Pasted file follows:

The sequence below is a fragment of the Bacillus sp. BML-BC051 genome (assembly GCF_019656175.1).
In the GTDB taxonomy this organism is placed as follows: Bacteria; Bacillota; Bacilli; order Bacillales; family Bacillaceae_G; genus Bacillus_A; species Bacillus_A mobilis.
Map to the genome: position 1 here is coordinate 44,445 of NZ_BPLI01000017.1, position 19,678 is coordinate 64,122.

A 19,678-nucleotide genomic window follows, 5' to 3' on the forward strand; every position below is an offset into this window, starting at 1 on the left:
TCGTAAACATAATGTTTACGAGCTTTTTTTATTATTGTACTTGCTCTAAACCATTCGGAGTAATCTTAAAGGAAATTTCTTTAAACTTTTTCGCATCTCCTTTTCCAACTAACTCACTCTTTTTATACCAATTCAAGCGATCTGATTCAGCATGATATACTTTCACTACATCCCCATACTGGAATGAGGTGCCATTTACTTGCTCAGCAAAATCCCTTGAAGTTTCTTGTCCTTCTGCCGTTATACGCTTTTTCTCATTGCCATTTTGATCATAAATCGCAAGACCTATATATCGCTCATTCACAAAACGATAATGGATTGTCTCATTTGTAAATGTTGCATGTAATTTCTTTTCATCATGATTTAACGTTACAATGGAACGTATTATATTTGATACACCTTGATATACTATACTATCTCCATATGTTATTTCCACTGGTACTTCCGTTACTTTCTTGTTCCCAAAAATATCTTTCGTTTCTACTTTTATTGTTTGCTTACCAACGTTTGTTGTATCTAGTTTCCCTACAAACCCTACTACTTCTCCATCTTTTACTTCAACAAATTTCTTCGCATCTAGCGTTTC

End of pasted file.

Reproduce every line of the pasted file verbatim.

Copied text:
The sequence below is a fragment of the Bacillus sp. BML-BC051 genome (assembly GCF_019656175.1).
In the GTDB taxonomy this organism is placed as follows: Bacteria; Bacillota; Bacilli; order Bacillales; family Bacillaceae_G; genus Bacillus_A; species Bacillus_A mobilis.
Map to the genome: position 1 here is coordinate 44,445 of NZ_BPLI01000017.1, position 19,678 is coordinate 64,122.

A 19,678-nucleotide genomic window follows, 5' to 3' on the forward strand; every position below is an offset into this window, starting at 1 on the left:
TCGTAAACATAATGTTTACGAGCTTTTTTTATTATTGTACTTGCTCTAAACCATTCGGAGTAATCTTAAAGGAAATTTCTTTAAACTTTTTCGCATCTCCTTTTCCAACTAACTCACTCTTTTTATACCAATTCAAGCGATCTGATTCAGCATGATATACTTTCACTACATCCCCATACTGGAATGAGGTGCCATTTACTTGCTCAGCAAAATCCCTTGAAGTTTCTTGTCCTTCTGCCGTTATACGCTTTTTCTCATTGCCATTTTGATCATAAATCGCAAGACCTATATATCGCTCATTCACAAAACGATAATGGATTGTCTCATTTGTAAATGTTGCATGTAATTTCTTTTCATCATGATTTAACGTTACAATGGAACGTATTATATTTGATACACCTTGATATACTATACTATCTCCATATGTTATTTCCACTGGTACTTCCGTTACTTTCTTGTTCCCAAAAATATCTTTCGTTTCTACTTTTATTGTTTGCTTACCAACGTTTGTTGTATCTAGTTTCCCTACAAACCCTACTACTTCTCCATCTTTTACTTCAACAAATTTCTTCGCATCTAGCGTTTC